Brothers and sisters: If then you were raised with Christ, seek what is above, where Christ is seated at the right hand of God. Think of what is above, not of what is on earth.
Early in the morning Maryâ€™s heart would not let her sleep. Her heart broken in the experience of witnessing her beloved Lord and Masterâ€™s cruel death called out to her – Go, be with Him. Still dark, she ventured out. Wending her way through the city in the early morning, avoiding the Roman soldiers, Temple guards, and other neâ€™er-do-wells she headed out to the tomb. On her way there she would look up and see the hill on which He was crucified, the crosses still standing in the dawnâ€™s rising sun. Arriving in the garden near the hill she found the stone removed. Shocked she runs off to tell the apostles. St. Matthew tells us that she saw the angel descend to roll away the stone. He told her to run to the apostles. On the way to the apostles, she encounters Jesus.
We have been called into our own monasteries, our convents, our Sketes. We have been, in a way, in this time of confinement and separation, been called apart from the world and are being asked to encounter Jesus. In the silence of this time, let us anew seek what is above, where Christ is seated at Godâ€™s right hand. Let us think, ponder, reflect, and lift ourselves up with a focus on what is above. Lifting ourselves to Jesus, let us find hope and more than that – assurance in our encounter with Him.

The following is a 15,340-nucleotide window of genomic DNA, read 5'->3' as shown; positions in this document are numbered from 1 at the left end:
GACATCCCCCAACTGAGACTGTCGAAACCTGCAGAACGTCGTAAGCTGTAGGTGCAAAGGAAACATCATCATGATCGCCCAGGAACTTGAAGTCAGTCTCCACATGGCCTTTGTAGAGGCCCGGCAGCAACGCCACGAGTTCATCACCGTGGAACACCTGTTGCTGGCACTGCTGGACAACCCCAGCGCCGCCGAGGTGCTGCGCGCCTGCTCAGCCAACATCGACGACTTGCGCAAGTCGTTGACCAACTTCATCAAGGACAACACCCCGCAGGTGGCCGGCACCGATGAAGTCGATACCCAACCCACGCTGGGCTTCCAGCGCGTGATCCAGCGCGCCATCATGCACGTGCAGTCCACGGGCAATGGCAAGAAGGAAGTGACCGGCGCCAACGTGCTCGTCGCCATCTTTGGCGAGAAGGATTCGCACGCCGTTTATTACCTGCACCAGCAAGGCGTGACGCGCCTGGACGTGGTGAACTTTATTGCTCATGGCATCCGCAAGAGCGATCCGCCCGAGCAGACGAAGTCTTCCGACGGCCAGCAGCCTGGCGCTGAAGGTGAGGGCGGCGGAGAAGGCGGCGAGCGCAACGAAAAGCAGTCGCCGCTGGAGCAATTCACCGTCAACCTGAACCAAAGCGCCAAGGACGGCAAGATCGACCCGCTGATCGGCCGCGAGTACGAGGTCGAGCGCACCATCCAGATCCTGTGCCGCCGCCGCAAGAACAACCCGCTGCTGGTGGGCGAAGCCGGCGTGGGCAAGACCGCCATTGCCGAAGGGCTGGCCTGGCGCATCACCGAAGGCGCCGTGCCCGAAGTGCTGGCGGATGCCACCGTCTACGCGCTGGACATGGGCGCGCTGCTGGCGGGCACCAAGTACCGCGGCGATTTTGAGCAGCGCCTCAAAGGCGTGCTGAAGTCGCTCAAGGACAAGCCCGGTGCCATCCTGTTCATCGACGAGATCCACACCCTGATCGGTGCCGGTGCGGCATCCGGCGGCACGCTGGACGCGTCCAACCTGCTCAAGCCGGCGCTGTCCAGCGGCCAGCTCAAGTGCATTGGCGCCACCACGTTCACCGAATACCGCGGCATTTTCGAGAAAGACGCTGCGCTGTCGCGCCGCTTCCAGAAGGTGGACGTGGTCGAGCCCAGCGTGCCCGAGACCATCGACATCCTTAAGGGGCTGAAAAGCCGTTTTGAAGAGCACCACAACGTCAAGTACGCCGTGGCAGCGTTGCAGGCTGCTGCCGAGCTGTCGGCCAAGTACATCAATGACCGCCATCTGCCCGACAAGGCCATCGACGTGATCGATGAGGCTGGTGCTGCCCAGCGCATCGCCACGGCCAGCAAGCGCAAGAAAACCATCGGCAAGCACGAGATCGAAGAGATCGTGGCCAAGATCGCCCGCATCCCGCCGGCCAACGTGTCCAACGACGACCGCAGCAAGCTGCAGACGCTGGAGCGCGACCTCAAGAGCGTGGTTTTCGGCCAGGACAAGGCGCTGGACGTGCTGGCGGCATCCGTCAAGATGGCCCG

In facing our current fears, we are closely aligned with how the apostles and Mary felt that morning. Their hearts were broken, and their bodies worn out from grief. And Jesus broke through! He said, I am going before you to Galilee where you will encounter me once again.
Early each morning let us too venture out, out of the things that confine our hope, that break our hearts, that keep our eyes pointed low and down. Let us go to be with our Lord and Master, to sit with Him in prayer. Let us look up to the hill where the cross stands and encounter in it the tree of salvation and freedom. Let us see the tomb empty, knowing that He has risen, knowing that we too are inheritors of that glorious resurrection.
St. Paul calls the people of Colossae and us to a key truth. If we have encountered Christâ€™s resurrection let us keep our eyes, hearts, thoughts, and spirits focused on Him. The joy of this day is ours forever and nothing can take it from us. It is ours!